This issue has plagued my mind once production would be increased to 31,000 and on forward. What will be the saving grace in the availability of supercharger stalls (owners not waiting to charge) will be the number of sites that will be open on similar but diversified routes of travel, rather than having large amounts of stalls on one given route. Supercharger stations fall victim to what City utility companies have been dealing with for years being peek demand. For ex for 6 hours a day capacity is utilized at 100 percent, but at the 6 hour and 2 minute marker demand is reduced precipitously.This problem becomes further aggravated exponentially by the growth in the user base. It is unpractial for most sites even the most populous to have 20+ Stalls just to suffice a small peek load window. Supercharger locations will be placed on two or more "Channels" of travel in the same direction. To help visualize .Although this map depicts a local drive every route going from state to state will have a minimum of 2 choices to travel in the same direction. Due to the presence of the former local state Highways that used to carry the bulk of the road traffic until the federal interstate system was built to completion. In many cases the interstate operates a more direct route with higher speed limits leaving a faster travel time. How much faster depends on your driving habits some cases the difference is only 10 or 20 minutes. Currently Supercharger locations seem to be very privileged to federal highway System (which is understandable given the current constraints) ,considering supercharging is the only way to traverse state to state, diversification of routes will be necessary (supporting local highways/thoroughfares ).Supercharger placements dictate predictable routes of travel and without due consideration, statistics and proper planning will only create its own bottle necks. For perspective consider memorial day one of the most traveled days by automobiles. We have yet to see 8 mile long lines for gasoline as most of the nation takes to the roads because there are multiple gas stations to evenly disperse the load.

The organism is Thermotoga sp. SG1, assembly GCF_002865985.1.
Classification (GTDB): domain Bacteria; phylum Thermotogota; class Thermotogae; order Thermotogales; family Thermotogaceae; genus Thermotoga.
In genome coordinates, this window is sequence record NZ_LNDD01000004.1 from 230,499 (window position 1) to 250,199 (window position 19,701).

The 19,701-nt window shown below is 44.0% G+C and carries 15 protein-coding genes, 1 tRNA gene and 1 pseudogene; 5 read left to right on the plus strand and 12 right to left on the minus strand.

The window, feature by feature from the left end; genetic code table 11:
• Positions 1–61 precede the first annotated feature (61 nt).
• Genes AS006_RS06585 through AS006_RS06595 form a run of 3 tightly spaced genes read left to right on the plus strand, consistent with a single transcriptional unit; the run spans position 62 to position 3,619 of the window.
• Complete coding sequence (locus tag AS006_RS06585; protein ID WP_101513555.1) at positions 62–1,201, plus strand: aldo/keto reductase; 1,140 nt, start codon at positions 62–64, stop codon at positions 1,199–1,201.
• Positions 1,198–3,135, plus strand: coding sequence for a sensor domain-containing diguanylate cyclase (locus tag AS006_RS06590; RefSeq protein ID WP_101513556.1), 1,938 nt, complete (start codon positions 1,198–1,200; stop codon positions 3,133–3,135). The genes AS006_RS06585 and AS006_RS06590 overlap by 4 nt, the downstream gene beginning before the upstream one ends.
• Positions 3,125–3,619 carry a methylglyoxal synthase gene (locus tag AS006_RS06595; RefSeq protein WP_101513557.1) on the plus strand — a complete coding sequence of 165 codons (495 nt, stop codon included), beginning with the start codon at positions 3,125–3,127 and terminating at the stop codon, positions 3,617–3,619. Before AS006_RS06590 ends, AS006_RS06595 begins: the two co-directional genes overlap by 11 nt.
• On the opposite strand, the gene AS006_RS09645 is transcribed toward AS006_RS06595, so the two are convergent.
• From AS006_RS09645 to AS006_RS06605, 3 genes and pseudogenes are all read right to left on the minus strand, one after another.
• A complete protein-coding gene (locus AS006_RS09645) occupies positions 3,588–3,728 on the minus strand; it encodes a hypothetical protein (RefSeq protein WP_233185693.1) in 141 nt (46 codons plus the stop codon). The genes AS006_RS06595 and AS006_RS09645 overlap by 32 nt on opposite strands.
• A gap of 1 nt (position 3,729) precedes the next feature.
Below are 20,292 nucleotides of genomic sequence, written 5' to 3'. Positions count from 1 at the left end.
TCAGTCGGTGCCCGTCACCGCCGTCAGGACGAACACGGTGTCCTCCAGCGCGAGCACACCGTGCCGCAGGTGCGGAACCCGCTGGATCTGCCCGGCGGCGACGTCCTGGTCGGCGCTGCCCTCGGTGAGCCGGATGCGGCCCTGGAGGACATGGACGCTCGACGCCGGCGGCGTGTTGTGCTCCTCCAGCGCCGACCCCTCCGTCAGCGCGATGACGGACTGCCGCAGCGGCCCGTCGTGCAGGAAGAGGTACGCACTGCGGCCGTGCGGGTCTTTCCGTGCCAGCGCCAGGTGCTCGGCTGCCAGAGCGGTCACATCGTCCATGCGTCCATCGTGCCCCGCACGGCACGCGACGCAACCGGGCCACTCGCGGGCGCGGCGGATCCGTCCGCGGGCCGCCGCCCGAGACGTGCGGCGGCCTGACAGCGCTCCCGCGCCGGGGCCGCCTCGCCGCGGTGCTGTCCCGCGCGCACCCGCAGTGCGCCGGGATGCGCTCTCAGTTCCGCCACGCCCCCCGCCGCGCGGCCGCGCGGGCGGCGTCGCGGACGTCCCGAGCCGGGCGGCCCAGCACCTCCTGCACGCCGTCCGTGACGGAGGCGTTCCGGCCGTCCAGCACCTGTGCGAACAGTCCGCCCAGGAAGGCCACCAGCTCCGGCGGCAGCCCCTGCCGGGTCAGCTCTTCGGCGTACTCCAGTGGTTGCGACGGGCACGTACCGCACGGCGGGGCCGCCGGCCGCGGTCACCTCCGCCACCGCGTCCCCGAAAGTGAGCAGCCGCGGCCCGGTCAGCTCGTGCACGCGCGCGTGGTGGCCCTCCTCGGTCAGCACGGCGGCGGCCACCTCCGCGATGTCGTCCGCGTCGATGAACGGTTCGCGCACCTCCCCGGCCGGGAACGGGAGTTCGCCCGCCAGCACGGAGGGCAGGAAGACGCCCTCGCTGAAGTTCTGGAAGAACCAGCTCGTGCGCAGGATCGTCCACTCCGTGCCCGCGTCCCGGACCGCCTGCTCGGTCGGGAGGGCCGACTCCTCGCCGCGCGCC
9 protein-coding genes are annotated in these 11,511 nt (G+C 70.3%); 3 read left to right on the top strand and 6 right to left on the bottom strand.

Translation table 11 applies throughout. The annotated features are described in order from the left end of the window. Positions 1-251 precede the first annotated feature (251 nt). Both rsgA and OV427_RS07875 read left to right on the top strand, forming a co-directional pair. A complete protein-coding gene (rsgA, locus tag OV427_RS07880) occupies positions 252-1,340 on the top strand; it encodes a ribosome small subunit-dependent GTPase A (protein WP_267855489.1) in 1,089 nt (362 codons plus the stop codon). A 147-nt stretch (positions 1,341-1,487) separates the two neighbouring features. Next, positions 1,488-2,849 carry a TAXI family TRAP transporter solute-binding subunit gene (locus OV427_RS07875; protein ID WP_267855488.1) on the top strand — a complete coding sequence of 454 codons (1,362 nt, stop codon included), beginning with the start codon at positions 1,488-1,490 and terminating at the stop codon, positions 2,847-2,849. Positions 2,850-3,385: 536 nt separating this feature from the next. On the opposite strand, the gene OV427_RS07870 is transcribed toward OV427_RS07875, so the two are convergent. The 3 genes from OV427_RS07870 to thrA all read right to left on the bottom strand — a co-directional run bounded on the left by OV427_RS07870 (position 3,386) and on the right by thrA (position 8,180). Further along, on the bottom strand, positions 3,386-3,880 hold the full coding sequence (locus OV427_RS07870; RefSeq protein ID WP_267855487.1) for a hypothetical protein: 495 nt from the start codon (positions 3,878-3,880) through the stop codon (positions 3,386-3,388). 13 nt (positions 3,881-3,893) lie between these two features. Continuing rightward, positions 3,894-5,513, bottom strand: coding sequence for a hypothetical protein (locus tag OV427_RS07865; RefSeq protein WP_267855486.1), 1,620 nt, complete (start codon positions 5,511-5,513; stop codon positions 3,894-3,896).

Lloyd, I am factoring that. (edit: There are 4 possible solutions in the opening message but assuming none is implemented) No matter how much you increase number of stations it doesn't help even if the increase is more than the rate of cars. Please first read my office worker example in previous message just above yours. Then read on.
Currently there are 27K cars and 98 stations in the US. When there are 270K cars there should be 980 stations. Lets assume for a moment it is 1470 stations (980*1.5=1470). I'm going for 50% more than the rate of cars.
In my previous message with the office worker, this would mean 15 desks and 100 customers. However this still doesn't solve the problem that if you leave it to random choice, some of these 15 desks will have more than 10 documents, maybe 20, maybe 30 while others get none. Also it is not location based. Those desks that get 30 documents will be different desks all the time.
Right now the only reason we haven't seen this problem so far is because we are at 1 desk level. We haven't passed the threshold where one desk is not enough. As time goes on and cars in the US reach 50K, 100K and so on the problem will be very obvious.
These examples are nice and all but then what is your solution? If Tesla can't make things right with even 150,000 Superchargers in the US then what is the point? Should they just give up? There will always be limited resources and people will have to wait at times. That's part of life. I can't expect to hit rush hour traffic and still drive 65. I can't expect to hit a Supercharger on a Friday night out of town and expect zero wait. Tesla can use software, bigger batteries, lighter cars, telematics and more Superchargers and destinations to limit any pain but nothing is perfect.